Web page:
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The truncated normal is given by:

dtnorm<- function(x, mean, sd, a, b) {
dnorm(x, mean, sd)/(pnorm(b, mean, sd)-pnorm(a, mean, sd))
}
ptnorm <- function(x, mean, sd, a, b) {
(pnorm(x,mean,sd) - pnorm(a,mean,sd)) / 
  (pnorm(b,mean,sd) - pnorm(a,mean,sd))
}

The fit is given by:

fitdist( data, tnorm, method="mle",
                    start=list(mean=mapply("[[", results[1], 1),
                               sd=mapply("[[", results[1], 2)),
                    fix.arg=list(a=minLoose,b=maxLoose))

Where results[i] is a matrix with the mle results of fitdist using normal instead of tnormal.

I get the following results for tnorm:

mean=-0.00844725266454969, sd=0.012540928272073

whereas with norm:

mean=0.00748402597402597, sd=0.00614293813955003

The data is all larger than 0 and smaller than 0.04 so the mle obtained for tnorm does not seem right.... Any advise?

Thanks!

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1 Answer 1

up vote 4 down vote accepted

The fact that your data is all above normal (er, rather above 0) has little bearing on whether the "mean" of best fit to a truncated distribution does or doesn't exceed 0. You are fitting a right tail of a Normal distribution to your data. The estimated location parameter for the truncated is not really a mean, but rather where the mean would be in an uncensored dataset with a right tail of the same density "shape" as your data. (This is really a stats question rather than an R question.)

You can find the formula to calculate the expected value of a doubly truncated Normal at the moments section of the Wikipedia article: http://en.wikipedia.org/wiki/Truncated_normal_distribution It is readily translatable into calls to pnorm and qnorm.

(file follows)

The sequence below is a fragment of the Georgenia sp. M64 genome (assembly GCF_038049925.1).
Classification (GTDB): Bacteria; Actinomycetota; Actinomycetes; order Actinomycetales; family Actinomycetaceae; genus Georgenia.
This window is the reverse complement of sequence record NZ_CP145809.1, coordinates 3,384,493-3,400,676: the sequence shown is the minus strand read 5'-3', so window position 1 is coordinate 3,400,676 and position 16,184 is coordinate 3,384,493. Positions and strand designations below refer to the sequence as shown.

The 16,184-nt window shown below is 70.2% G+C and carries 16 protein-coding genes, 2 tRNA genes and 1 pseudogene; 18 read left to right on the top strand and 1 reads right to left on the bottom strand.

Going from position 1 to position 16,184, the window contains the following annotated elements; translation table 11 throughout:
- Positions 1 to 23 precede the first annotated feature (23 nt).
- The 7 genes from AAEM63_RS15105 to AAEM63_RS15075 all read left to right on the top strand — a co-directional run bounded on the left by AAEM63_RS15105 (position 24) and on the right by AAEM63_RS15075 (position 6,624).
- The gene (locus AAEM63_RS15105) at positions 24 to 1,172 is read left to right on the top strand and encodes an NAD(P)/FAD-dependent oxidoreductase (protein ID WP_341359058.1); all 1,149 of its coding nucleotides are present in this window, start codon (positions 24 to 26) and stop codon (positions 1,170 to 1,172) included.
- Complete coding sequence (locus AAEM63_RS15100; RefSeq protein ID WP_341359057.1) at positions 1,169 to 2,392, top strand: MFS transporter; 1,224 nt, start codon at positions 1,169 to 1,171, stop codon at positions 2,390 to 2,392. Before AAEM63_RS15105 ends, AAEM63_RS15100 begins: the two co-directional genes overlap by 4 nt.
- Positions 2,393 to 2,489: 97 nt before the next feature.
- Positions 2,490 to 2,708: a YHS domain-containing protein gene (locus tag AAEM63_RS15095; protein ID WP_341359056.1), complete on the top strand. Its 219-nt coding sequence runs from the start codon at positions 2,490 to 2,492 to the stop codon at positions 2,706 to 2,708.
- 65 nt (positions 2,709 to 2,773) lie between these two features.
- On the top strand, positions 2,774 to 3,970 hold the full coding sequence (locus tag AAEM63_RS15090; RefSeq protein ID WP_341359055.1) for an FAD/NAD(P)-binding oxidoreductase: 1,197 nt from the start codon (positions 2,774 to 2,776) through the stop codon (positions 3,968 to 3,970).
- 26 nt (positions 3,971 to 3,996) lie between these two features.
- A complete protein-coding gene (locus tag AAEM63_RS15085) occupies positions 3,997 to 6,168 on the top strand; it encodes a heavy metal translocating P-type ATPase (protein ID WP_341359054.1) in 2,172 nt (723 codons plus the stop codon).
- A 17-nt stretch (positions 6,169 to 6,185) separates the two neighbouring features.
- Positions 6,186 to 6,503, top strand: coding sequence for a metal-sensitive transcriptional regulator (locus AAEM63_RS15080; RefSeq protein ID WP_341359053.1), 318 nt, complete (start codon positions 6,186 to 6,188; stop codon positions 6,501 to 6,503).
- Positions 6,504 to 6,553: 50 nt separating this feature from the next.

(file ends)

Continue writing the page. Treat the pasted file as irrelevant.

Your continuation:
A further thought: Check out the facilities for working with truncated distributions in packages: 'gamlss' and 'gamlss.tr'.

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I agree. But if I want to know the mean value of the tnorm distribution in the truncated range then I could compare it with the mean value of the norm... right? –  jpcgandre Aug 23 '12 at 18:39
2  
The location parameter of a truncated normal is not the same as its mean. If you want the sample mean you just use mean(data). If you want the theoretic mean of a distribution with particular estimated parameters, then you should calculate x*ptnorm() across limits of the acceptable domain. Since you really haven't defined the problem completely, not much more can be said. –  BondedDust Aug 23 '12 at 18:44
    
OK, Thanks, I got it. But can I only compute the moments of the tnorm within the acceptable domain using the method of moments? I'd like to compute them using mle as well to get the uncertainty, not only of the moments of the tnorm but also of the tnorm within the acceptable domain. –  jpcgandre Aug 23 '12 at 18:48
    
I'm not sure I understand your last comment, but perhaps the addition to my answer is responsive to it? You do have estimates for mu, sigma , and presumably a and b have been pre-specified. –  BondedDust Aug 23 '12 at 18:54
    
So I run first the fitdist for norm to get the mle estimates of the Normal to my data and then feed these parameters to the mle fit to the truncated normal. As a resuly I got the mle estimates of the mean and sd of the tnorm which fits best my data on the acceptable domain. Next question is besides the method of moments (which you suggest) I'd like to also use again mle to obtain the estimates of the mean and sd of the tnorm now only on the acceptable domain as the mle also gives me uncertainty estimates. –  jpcgandre Aug 23 '12 at 18:59

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